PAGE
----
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Effect of Crushing and Strain Rate on Mechanical Behavior of Type-F Fly Ash

  • Kanika Gupta
  • Ajanta Sachan
Technical Paper
  • 62 Downloads

Abstract

Fly ash is a by-product of coal combustion from thermal power plant. It comprises of hollow spherical silt size particles with low specific gravity. The increased use of fly ash in highway/railway embankment construction as a structural fill material raises the need to study its mechanical behavior in detail. Although it has been reported that fly ash particles are susceptible to breakage, the effect of crushing on mechanical behavior of fly ash is yet to be explored. The current experimental research was conducted on type-F fly ash to study the following: (a) effect of crushing of fly ash particles on its macroscopic and microscopic behavior and (b) effect of strain rate on pore pressure evolution and stress-strain response of fly ash (uncrushed). Macroscopic (shear strength, compressibility, compaction behavior) and microscopic (particle’s shape and size using SEM images) tests were performed on fly ash to study the crushing effect. Strain rate effect on pore pressure and stress-strain response of uncrushed fly ash was studied by performing CU triaxial tests at different loading rates (0.005–9% per min). Macroscopic response of fly ash exhibited that higher crushing reduced shear strength and compressibility of fly ash and improved its compaction behavior. Microscopic response indicated deformation and breakage of fly ash particles due to crushing. Strain rate study showed large negative pore pressure generation along with brittle stress-strain response of uncrushed fly ash at 9% per min as compared to lower strain rates.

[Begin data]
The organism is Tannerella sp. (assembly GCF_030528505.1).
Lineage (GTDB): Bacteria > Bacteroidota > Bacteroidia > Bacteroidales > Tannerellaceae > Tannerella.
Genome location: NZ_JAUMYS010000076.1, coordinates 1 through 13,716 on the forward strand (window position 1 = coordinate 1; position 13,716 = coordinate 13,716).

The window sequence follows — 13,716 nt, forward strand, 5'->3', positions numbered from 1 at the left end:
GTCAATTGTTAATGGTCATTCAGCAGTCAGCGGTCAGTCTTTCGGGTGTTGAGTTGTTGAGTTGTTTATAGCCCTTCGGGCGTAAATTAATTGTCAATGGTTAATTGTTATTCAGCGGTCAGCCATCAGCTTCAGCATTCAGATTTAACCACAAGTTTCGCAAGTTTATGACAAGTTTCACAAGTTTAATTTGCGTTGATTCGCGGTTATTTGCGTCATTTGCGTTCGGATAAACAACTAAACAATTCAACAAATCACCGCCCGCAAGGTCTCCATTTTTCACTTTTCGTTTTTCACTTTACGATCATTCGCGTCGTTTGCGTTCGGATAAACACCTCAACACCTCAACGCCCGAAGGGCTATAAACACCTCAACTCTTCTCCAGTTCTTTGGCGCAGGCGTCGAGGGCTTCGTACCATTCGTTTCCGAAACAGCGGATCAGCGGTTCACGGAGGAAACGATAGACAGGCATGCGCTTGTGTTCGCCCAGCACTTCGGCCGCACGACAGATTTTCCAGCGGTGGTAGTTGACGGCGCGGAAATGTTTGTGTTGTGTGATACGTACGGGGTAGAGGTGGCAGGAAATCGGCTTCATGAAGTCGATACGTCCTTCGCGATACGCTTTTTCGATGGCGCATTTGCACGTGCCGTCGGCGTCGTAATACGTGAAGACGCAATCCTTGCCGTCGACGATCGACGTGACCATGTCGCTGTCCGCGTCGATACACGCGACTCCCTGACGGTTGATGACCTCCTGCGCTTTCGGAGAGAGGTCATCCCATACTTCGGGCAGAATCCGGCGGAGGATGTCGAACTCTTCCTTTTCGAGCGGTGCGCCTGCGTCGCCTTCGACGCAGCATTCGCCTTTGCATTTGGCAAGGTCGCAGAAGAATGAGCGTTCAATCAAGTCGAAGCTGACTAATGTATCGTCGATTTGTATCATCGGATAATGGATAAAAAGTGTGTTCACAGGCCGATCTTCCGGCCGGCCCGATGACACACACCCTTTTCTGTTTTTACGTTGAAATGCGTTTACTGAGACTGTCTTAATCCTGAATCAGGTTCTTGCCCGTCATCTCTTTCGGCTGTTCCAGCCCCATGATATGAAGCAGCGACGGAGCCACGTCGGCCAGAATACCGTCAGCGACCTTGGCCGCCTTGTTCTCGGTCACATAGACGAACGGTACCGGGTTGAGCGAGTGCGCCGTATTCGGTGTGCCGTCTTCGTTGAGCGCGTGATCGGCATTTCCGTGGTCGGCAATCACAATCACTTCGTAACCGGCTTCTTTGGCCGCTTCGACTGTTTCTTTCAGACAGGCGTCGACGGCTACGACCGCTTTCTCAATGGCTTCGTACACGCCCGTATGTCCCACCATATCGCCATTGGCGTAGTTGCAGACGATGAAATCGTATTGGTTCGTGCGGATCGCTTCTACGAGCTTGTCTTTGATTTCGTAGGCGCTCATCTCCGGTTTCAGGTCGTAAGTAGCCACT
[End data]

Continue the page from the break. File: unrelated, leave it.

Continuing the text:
Keywords

Fly ash Cenospheres Plerospheres Crushing Strain rate Pore pressure 

Notes

Acknowledgements

The financial support from IIT Gandhinagar is gratefully acknowledged. Any opinions, findings, and conclusions or recommendations expressed in this material are those of the authors and do not necessarily reflect the views of IIT Gandhinagar.

Notations

BSkempton’s pore pressure parameter

B 10breakage factor w.r.t. diameter at which 10% of particles are finer

B 75breakage factor w.r.t. diameter at which 75% of particles are finer

C c compression index

C c coefficient of curvature

C r recompression index

C u coefficient of uniformity

ccohesion

c′effective cohesion

D 10diameter at which 10% of particles are finer

GSDgrain size distribution

G s specific gravity

LLliquid limit

OMCoptimum moisture content

MDDmaximum dry density

SEMscanning electron microscopy

XRDX-ray diffraction

uexcess pore pressure

β maxangle of maximum obliquity

ε aaxial strain

ϕangle of internal friction

ϕ′effective angle of internal friction

σ d maxpeak deviatoric stress

σ 1′/σ 3′effective stress ratio

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Copyright information

© Springer Science+Business Media, LLC, part of Springer Nature 2017

Authors and Affiliations

  1. 1.IIT GandhinagarGandhinagarIndia

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